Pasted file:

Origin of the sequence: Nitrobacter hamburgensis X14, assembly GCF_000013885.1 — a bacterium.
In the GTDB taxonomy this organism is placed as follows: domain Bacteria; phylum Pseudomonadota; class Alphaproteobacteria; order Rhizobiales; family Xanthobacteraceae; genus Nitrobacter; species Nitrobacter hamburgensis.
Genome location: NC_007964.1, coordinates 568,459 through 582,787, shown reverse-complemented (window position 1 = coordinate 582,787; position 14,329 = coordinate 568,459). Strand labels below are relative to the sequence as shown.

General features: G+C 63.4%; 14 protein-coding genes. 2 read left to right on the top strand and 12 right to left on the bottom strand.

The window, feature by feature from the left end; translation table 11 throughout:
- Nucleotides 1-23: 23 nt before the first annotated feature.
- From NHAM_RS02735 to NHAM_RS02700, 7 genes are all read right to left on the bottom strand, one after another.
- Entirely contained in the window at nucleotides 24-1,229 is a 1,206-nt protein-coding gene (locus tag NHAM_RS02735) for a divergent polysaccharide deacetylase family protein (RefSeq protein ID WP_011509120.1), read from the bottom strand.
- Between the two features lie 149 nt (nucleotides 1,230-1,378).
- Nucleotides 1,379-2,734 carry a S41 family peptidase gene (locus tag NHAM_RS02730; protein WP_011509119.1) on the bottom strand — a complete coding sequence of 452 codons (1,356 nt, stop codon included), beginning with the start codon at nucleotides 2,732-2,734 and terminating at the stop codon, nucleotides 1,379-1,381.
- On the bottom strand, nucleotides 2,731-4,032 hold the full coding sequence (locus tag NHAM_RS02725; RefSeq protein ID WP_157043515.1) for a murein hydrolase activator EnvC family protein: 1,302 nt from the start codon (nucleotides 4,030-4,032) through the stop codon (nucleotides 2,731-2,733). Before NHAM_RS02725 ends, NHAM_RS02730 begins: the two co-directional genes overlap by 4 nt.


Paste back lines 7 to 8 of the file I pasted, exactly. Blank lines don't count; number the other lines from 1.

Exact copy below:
- From NHAM_RS02735 to NHAM_RS02700, 7 genes are all read right to left on the bottom strand, one after another.
- Entirely contained in the window at nucleotides 24-1,229 is a 1,206-nt protein-coding gene (locus tag NHAM_RS02735) for a divergent polysaccharide deacetylase family protein (RefSeq protein ID WP_011509120.1), read from the bottom strand.